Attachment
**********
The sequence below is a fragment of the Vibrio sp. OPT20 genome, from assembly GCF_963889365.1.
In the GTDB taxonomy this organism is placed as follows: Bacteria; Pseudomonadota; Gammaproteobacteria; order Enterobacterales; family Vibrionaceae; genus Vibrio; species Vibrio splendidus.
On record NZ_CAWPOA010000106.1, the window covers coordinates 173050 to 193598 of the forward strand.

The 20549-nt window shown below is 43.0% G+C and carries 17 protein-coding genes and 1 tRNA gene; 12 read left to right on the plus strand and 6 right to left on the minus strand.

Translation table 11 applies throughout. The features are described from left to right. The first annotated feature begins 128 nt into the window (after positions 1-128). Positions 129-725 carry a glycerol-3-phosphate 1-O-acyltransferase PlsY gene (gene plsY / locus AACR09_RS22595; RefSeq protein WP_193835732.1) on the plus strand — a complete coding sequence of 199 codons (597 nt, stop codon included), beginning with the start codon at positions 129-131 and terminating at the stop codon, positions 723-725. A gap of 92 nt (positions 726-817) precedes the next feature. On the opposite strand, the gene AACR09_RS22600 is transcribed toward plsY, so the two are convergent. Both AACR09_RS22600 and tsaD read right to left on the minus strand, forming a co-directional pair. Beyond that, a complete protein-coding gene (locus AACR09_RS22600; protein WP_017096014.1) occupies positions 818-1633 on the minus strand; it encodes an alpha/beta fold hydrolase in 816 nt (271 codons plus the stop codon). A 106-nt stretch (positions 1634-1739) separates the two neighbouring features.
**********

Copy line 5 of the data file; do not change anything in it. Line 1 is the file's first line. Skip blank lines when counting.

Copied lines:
Translation table 11 applies throughout. The features are described from left to right. The first annotated feature begins 128 nt into the window (after positions 1-128). Positions 129-725 carry a glycerol-3-phosphate 1-O-acyltransferase PlsY gene (gene plsY / locus AACR09_RS22595; RefSeq protein WP_193835732.1) on the plus strand — a complete coding sequence of 199 codons (597 nt, stop codon included), beginning with the start codon at positions 129-131 and terminating at the stop codon, positions 723-725. A gap of 92 nt (positions 726-817) precedes the next feature. On the opposite strand, the gene AACR09_RS22600 is transcribed toward plsY, so the two are convergent. Both AACR09_RS22600 and tsaD read right to left on the minus strand, forming a co-directional pair. Beyond that, a complete protein-coding gene (locus AACR09_RS22600; protein WP_017096014.1) occupies positions 818-1633 on the minus strand; it encodes an alpha/beta fold hydrolase in 816 nt (271 codons plus the stop codon). A 106-nt stretch (positions 1634-1739) separates the two neighbouring features.